[5] Zulyniak, Michael A., et al. “Fish oil supplementation alters circulating eicosanoid concentrations in young healthy men.” Metabolism 62.8 (2013): 1107-1113.

[6] Ali, K. Mahdy, et al. “Cardiovascular disease risk reduction by raising HDL cholesterol—current therapies and future opportunities.” British Journal of Pharmacology 167.6 (2012): 1177-1194.

[7] Eslick, Guy D., et al. “Benefits of fish oil supplementation in hyperlipidemia: a systematic review and meta-analysis.” International Journal of Cardiology 136.1 (2009): 4-16.

[8] Hill, Alison M., et al. “Combining fish-oil supplements with regular aerobic exercise improves body composition and cardiovascular disease risk factors.” The American Journal of Clinical Nutrition 85.5 (2007): 1267-1274.

[9] Oelrich, B., A. Dewell, and C. D. Gardner. “Effect of fish oil supplementation on serum triglycerides, LDL cholesterol and LDL subfractions in hypertriglyceridemic adults.” Nutrition, Metabolism and Cardiovascular Diseases 23.4 (2013): 350-357.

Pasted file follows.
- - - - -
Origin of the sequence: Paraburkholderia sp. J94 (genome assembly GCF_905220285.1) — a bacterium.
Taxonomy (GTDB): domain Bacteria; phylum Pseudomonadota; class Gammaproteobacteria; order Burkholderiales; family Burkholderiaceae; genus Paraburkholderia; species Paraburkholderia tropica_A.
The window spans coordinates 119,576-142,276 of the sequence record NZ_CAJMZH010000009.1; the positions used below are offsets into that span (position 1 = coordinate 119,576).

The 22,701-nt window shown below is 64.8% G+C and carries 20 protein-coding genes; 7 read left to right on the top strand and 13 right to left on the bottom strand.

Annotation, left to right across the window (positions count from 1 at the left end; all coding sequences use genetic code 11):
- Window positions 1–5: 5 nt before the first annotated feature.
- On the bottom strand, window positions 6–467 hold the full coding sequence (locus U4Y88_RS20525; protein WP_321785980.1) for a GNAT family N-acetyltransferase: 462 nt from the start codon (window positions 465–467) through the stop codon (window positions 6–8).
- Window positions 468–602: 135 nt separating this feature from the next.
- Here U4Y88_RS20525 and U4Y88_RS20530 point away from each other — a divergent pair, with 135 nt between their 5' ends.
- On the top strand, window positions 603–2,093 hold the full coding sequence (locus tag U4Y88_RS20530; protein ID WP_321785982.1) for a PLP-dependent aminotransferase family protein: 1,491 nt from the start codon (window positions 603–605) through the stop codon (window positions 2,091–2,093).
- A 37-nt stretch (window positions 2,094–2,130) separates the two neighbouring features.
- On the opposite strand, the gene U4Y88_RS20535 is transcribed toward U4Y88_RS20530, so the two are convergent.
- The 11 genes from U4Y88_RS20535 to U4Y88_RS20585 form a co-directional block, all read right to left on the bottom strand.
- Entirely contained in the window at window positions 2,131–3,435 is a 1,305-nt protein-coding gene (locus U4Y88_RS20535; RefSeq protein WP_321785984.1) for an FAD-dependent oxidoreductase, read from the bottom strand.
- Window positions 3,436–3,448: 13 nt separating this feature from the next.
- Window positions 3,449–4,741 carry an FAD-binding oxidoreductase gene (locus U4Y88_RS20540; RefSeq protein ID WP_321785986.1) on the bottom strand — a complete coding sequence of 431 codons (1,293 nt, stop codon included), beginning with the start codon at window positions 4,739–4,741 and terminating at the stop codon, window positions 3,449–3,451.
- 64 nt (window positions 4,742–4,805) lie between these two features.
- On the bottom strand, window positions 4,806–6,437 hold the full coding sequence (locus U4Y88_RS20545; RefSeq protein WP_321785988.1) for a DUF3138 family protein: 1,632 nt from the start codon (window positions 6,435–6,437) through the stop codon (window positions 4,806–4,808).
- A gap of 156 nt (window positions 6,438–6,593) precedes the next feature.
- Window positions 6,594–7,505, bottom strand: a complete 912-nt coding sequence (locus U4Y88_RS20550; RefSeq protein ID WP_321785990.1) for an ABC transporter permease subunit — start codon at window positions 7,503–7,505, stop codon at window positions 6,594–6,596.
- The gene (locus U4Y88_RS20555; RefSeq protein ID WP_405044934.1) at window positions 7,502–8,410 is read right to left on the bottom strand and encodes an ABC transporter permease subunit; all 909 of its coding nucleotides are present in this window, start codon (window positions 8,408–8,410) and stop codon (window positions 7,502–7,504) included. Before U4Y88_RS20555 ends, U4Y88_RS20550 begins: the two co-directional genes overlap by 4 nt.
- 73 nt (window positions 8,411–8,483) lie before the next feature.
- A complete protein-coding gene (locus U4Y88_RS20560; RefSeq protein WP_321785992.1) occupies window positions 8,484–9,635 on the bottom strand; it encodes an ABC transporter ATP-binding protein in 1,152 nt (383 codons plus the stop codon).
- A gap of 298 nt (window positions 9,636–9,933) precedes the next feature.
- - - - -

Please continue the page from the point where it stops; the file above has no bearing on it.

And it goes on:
[10] Malekshahi, Moghadam A., et al. “Efficacy of omega-3 fatty acid supplementation on serum levels of tumour necrosis factor-alpha, C-reactive protein and interleukin-2 in type 2 diabetes mellitus patients.” Singapore Medical Journal 53.9 (2012): 615-619.

[11] Bloomer, Richard J., et al. “Effect of eicosapentaenoic and docosahexaenoic acid on resting and exercise-induced inflammatory and oxidative stress biomarkers: a randomized, placebo controlled, cross-over study.” Lipids in Health and Disease 8.1 (2009): 36.

[12] Rodacki, Cintia LN, et al. “Fish-oil supplementation enhances the effects of strength training in elderly women.” The American Journal of Clinical Nutrition 95.2 (2012): 428-436.